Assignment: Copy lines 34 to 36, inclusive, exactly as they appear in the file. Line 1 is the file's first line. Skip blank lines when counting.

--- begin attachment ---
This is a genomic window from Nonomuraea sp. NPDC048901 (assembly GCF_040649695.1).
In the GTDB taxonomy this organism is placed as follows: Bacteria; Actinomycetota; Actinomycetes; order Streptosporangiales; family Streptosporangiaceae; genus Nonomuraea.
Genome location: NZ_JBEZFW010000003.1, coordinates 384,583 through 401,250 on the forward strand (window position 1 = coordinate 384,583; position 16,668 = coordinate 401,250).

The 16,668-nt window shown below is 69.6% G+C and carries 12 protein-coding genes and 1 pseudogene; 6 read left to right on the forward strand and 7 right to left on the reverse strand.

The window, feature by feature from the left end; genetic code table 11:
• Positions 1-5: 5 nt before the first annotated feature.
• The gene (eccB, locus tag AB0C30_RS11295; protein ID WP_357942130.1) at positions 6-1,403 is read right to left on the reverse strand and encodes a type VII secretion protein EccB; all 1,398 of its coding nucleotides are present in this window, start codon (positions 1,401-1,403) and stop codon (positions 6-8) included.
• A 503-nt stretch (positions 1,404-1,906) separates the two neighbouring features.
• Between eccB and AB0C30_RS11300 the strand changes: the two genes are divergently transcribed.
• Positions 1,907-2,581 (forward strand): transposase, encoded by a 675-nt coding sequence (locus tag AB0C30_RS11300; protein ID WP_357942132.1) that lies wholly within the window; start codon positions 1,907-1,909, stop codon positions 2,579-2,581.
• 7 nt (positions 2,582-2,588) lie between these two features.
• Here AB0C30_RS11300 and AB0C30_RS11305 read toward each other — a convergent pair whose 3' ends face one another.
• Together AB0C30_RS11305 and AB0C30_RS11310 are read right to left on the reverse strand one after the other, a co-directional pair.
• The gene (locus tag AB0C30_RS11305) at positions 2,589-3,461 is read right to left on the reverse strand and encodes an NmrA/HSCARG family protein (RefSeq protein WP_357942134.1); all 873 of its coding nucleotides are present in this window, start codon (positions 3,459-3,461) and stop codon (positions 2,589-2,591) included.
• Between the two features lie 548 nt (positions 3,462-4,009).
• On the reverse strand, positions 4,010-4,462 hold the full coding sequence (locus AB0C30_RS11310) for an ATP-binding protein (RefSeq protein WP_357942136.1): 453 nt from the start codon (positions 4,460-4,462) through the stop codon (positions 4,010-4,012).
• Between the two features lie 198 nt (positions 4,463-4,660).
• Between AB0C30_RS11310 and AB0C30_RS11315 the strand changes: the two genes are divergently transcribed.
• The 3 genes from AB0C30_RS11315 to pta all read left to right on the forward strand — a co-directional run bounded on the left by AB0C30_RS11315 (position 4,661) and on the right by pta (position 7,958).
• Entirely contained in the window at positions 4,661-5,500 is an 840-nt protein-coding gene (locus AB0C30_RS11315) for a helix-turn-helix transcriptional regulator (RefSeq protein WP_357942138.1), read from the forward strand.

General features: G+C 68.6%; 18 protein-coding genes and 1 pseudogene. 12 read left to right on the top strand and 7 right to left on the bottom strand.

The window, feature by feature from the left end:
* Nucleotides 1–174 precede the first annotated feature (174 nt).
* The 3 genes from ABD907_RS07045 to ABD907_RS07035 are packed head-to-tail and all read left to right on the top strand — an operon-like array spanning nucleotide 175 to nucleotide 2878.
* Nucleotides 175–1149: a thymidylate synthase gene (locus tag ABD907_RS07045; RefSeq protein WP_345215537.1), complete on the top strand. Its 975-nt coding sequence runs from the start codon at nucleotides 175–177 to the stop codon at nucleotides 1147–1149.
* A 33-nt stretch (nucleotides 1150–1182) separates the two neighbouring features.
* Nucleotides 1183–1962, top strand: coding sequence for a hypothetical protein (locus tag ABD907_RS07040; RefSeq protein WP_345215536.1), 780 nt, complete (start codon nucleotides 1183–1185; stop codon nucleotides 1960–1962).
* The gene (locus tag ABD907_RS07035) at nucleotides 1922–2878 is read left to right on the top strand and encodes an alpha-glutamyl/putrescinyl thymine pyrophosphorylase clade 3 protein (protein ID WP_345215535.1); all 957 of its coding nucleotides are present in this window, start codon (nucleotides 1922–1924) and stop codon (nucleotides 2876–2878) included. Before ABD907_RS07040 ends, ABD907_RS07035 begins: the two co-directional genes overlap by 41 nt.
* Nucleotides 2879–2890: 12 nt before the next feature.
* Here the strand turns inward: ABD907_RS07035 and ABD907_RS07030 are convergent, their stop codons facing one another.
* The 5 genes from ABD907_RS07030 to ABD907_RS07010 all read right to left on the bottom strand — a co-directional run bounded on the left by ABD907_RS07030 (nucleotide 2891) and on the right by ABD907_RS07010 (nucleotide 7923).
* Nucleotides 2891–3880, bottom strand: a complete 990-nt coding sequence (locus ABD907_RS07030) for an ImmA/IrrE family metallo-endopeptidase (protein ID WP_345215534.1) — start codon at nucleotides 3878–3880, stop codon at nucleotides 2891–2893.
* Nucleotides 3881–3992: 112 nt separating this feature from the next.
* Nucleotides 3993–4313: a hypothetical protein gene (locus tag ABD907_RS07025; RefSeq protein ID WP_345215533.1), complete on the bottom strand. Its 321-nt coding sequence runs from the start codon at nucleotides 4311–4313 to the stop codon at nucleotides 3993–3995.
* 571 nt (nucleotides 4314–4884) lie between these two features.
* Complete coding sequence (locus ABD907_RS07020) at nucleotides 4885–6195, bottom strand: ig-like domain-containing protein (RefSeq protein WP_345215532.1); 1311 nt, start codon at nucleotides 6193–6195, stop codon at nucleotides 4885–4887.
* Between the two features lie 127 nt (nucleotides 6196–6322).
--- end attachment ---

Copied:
* Nucleotides 3993–4313: a hypothetical protein gene (locus tag ABD907_RS07025; RefSeq protein ID WP_345215533.1), complete on the bottom strand. Its 321-nt coding sequence runs from the start codon at nucleotides 4311–4313 to the stop codon at nucleotides 3993–3995.
* 571 nt (nucleotides 4314–4884) lie between these two features.
* Complete coding sequence (locus ABD907_RS07020) at nucleotides 4885–6195, bottom strand: ig-like domain-containing protein (RefSeq protein WP_345215532.1); 1311 nt, start codon at nucleotides 6193–6195, stop codon at nucleotides 4885–4887.